How to Make Probiotics for Your Flock
One of the least expensive ways to make your own probiotics for your chickens is by making apple cider vinegar from scratch. Of course, if you don’t have a lot of apples, you can also use many other fruit scraps. You’ll want a non-reactive container, a bit of apple cider vinegar as a starter, and plenty of fruit.
Here’s how to ferment apple cider vinegar as a healthy probiotic for your chickens:
- Place fruit scraps in a large, non-reactive container
- Press down to remove air pockets
- Cover scraps with water and add about 1/4 cup of real apple cider vinegar or the ‘mother’ from your last batch
- Stir, cover loosely with cheesecloth, and allow to sit at room temperature until bubbly, usually a few days to a week
When making vinegar for ourselves, we usually strain the liquid off the fruit but for chickens, you can feed them the whole batch of vinegar and fruit scraps in small amounts each day with their food. If it’s easier, you can add one or two tablespoons of the liquid to their water dish each day and toss the scraps in their pen.
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More Ways to Make Probiotics for Chickens and Other Poultry
In addition to making your own fermented fruit vinegar, you can make these healthy foods for your flock of laying hens, meat chickens, ducks, turkeys, and other poultry.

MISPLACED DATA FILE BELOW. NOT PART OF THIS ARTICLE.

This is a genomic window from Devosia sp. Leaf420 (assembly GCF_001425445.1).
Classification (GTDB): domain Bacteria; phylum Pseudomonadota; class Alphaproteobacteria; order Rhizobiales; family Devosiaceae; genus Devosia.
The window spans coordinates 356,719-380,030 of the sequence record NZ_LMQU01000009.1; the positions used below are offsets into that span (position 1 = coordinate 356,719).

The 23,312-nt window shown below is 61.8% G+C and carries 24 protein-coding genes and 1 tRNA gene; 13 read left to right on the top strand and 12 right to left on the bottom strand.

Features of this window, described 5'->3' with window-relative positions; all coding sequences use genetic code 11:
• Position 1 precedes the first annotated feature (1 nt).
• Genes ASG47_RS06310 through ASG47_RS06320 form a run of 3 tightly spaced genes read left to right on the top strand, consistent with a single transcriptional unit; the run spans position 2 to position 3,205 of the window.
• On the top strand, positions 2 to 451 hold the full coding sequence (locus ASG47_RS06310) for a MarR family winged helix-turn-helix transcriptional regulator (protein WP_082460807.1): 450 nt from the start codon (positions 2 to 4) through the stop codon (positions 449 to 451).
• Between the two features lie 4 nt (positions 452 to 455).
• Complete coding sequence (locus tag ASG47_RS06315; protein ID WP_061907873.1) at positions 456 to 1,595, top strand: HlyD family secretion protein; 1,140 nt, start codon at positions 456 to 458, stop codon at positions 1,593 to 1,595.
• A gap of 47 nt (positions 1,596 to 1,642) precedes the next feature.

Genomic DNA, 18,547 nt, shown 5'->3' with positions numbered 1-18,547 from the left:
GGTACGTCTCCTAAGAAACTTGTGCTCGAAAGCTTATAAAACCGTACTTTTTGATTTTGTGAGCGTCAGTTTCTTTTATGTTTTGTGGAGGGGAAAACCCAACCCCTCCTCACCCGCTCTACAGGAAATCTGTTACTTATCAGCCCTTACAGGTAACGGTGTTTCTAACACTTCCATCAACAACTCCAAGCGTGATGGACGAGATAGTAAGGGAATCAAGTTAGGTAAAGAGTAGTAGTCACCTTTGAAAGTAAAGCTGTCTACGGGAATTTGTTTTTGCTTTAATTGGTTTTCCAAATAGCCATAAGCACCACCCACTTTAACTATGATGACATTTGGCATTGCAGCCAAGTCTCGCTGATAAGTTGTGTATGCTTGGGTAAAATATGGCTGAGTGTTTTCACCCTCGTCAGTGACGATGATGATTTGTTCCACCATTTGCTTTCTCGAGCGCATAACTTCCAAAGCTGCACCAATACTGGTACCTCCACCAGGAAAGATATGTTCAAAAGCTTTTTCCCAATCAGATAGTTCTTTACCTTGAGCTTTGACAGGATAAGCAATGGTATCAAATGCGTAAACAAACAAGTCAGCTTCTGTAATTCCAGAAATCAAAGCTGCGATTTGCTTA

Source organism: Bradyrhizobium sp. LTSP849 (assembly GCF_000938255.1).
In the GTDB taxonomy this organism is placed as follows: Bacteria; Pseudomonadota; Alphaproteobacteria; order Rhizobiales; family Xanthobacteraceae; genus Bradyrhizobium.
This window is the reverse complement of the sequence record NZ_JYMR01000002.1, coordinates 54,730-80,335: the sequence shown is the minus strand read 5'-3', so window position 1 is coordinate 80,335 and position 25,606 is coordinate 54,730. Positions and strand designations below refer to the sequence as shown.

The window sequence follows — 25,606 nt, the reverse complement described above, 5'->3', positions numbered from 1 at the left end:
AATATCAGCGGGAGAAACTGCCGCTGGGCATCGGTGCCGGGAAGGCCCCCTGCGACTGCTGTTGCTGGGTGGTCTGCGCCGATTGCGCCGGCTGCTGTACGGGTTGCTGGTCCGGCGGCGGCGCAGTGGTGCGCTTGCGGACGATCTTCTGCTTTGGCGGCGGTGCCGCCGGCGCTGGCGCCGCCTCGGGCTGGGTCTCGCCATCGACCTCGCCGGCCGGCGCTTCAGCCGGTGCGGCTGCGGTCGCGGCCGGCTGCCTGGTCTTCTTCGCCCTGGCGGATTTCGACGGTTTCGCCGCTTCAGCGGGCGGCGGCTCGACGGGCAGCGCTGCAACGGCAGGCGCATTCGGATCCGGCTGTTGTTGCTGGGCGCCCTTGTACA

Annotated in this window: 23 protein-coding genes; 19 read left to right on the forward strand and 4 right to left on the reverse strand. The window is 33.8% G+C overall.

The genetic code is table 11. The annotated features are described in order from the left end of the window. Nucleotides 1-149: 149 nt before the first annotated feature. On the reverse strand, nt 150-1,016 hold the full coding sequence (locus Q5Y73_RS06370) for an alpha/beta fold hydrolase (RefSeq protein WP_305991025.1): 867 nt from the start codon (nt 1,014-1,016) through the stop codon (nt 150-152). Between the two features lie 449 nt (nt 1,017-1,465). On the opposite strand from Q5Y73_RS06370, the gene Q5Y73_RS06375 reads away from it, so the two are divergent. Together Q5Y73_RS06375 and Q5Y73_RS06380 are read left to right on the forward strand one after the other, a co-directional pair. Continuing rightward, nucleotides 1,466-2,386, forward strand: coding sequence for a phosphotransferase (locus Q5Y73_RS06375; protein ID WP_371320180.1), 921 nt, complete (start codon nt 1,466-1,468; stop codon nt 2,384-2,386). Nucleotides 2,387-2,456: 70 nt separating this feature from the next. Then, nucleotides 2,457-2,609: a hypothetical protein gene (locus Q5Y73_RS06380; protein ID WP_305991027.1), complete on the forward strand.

- Ferment whole grains or ground feed rations for 2 to 4 days
- Make homemade yogurt, kefir, or other fermented dairy products
- Create small batches of fermented vegetables
Keep in mind that fermented foods should have a vinegary or sour smell to them, but they should never smell rotten, rancid, or moldy. If they go bad, compost them!
Prebiotics and Probiotics for Healthy Chickens
Feeding your flock of poultry healthy foods, including fiber-rich vegetables and fruits that are chock full of prebiotics will help feed the beneficial bacteria in their digestive systems. Adding probiotics in the form of apple cider vinegar, fermented foods, or a probiotic supplement every day is a wonderful way to keep your chickens healthy and happy.
Even if you don’t think of your chickens as pets, they still need to stay healthy so they can continue to provide you with delicious, nutritious eggs and meat. If their gut bacteria get out of whack, you can be sure that egg production will drop off or their eggs will have thin shells or pale yolks because they won’t be able to extract as much nutrition from their feed.
Do you feed your chickens a probiotic or prebiotics to keep them healthy? Leave a comment!